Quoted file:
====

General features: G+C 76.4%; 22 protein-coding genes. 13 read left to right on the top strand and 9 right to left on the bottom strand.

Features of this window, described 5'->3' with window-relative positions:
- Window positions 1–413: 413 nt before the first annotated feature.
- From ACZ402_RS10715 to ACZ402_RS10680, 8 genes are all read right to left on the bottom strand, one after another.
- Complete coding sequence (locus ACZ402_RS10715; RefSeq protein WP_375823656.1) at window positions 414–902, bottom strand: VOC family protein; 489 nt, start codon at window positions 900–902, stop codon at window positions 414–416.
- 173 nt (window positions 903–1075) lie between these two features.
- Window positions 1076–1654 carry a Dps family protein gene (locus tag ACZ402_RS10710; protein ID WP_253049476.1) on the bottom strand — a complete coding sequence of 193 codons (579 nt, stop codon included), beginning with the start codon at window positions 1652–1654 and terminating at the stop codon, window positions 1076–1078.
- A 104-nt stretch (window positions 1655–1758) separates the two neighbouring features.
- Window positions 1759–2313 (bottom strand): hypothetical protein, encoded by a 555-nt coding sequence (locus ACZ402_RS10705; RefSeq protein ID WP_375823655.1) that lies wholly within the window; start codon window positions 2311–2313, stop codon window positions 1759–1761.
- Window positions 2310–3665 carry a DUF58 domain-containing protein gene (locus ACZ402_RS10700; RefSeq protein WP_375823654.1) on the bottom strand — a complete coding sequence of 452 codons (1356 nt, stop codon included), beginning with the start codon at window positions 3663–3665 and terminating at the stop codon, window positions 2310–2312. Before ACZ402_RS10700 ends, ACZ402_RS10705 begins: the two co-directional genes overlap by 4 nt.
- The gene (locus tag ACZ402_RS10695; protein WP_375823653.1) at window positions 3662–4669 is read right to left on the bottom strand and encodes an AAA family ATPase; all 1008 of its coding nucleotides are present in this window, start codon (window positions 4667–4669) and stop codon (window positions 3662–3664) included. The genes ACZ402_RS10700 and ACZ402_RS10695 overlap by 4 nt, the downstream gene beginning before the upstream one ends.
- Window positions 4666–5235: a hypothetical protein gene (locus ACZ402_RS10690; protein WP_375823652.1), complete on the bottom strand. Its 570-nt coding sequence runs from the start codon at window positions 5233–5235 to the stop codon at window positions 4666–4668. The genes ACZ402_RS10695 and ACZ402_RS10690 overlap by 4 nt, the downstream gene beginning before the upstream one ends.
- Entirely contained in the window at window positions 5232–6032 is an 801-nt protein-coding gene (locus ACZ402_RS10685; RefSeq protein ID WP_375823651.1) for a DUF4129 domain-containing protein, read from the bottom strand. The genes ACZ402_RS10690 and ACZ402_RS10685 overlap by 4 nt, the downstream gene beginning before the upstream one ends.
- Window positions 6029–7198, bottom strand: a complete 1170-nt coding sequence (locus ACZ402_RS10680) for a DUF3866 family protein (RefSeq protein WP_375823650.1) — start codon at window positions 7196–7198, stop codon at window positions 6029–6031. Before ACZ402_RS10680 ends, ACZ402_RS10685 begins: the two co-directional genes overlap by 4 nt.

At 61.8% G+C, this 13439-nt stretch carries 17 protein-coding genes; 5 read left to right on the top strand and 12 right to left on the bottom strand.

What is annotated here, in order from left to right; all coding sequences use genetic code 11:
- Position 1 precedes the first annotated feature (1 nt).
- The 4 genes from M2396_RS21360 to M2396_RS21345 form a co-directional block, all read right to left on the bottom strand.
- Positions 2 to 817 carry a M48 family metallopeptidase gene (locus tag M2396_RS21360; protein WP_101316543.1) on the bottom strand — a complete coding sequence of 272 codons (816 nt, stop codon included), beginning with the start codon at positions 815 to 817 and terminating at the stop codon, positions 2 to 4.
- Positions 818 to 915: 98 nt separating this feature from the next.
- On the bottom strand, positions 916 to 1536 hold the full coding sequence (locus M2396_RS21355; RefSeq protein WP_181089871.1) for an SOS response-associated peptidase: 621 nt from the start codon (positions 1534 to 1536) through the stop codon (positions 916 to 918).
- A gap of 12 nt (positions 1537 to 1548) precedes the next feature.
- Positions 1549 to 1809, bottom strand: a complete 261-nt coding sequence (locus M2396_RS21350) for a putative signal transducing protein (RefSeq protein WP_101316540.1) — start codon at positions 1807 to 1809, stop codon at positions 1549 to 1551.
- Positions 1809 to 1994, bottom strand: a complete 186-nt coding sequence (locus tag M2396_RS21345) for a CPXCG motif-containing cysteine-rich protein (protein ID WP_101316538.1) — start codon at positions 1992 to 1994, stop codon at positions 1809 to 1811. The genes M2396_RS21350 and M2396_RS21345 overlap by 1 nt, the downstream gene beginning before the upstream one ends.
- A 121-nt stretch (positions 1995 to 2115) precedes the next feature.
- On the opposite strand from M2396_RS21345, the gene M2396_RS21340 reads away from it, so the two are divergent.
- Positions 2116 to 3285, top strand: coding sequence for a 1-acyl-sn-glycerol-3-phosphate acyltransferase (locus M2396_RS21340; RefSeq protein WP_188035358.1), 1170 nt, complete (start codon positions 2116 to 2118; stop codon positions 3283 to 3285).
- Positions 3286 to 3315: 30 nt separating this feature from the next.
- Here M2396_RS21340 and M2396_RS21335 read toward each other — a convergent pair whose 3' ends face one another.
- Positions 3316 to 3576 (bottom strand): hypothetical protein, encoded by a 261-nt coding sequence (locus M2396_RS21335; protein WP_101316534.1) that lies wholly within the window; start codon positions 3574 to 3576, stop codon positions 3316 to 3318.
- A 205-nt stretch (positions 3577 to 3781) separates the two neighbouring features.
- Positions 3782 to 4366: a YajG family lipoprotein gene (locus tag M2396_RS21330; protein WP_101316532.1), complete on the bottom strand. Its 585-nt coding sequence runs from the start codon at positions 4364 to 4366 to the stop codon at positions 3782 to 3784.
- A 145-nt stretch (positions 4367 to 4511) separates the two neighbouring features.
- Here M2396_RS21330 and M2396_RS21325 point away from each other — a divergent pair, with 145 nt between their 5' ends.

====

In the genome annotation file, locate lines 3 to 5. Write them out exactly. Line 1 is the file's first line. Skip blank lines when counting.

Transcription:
- Window positions 1–413: 413 nt before the first annotated feature.
- From ACZ402_RS10715 to ACZ402_RS10680, 8 genes are all read right to left on the bottom strand, one after another.
- Complete coding sequence (locus ACZ402_RS10715; RefSeq protein WP_375823656.1) at window positions 414–902, bottom strand: VOC family protein; 489 nt, start codon at window positions 900–902, stop codon at window positions 414–416.